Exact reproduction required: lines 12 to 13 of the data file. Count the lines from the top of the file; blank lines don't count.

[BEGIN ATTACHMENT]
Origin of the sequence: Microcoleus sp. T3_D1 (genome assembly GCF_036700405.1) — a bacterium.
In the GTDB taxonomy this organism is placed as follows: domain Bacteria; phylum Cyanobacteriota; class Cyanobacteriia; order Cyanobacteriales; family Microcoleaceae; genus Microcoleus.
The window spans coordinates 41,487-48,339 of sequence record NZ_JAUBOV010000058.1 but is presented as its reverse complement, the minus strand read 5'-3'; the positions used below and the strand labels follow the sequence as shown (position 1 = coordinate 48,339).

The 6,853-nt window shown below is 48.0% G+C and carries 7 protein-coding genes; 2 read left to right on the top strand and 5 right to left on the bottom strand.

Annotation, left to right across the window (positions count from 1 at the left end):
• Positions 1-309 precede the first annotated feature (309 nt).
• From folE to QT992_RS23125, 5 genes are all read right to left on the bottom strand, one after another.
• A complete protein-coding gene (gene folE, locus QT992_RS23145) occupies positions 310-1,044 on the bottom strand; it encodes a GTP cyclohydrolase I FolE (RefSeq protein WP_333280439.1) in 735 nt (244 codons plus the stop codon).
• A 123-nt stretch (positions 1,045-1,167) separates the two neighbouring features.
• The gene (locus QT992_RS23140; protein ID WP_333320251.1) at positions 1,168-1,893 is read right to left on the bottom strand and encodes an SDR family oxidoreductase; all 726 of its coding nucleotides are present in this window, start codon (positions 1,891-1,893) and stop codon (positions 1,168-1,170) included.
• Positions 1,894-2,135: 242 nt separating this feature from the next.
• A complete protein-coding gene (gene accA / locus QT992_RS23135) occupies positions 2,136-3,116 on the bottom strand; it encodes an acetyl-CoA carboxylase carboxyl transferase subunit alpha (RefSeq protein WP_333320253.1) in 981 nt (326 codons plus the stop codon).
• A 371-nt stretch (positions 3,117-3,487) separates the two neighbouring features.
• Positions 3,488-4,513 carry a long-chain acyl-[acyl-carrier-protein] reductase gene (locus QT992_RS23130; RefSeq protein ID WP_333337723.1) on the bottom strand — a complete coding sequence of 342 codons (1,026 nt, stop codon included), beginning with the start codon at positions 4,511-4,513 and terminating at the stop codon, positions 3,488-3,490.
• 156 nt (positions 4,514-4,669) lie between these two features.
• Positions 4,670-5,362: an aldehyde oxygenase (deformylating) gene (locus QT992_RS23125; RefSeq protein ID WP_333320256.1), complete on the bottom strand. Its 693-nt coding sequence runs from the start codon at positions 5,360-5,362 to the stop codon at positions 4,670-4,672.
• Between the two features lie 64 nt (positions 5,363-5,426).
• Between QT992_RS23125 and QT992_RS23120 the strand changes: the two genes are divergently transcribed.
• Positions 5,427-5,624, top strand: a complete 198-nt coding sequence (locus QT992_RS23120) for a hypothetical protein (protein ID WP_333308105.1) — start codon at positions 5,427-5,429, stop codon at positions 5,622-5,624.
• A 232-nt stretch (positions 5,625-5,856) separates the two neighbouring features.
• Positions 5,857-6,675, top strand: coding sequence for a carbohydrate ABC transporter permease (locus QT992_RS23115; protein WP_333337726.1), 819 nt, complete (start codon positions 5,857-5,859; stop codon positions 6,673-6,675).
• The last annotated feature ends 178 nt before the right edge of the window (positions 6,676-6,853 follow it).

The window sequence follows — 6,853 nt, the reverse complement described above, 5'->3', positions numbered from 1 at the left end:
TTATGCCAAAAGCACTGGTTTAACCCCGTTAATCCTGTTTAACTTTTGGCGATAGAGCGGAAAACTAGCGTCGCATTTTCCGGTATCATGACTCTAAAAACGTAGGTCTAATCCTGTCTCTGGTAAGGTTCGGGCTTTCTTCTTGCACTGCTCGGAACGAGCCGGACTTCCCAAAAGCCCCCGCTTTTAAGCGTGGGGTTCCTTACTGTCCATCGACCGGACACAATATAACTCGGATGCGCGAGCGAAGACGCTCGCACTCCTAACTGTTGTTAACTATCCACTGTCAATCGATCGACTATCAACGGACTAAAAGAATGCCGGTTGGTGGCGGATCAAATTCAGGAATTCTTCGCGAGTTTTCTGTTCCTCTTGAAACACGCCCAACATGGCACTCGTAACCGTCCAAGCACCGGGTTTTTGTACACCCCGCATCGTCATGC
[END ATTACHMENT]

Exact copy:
• A complete protein-coding gene (gene accA / locus QT992_RS23135) occupies positions 2,136-3,116 on the bottom strand; it encodes an acetyl-CoA carboxylase carboxyl transferase subunit alpha (RefSeq protein WP_333320253.1) in 981 nt (326 codons plus the stop codon).
• A 371-nt stretch (positions 3,117-3,487) separates the two neighbouring features.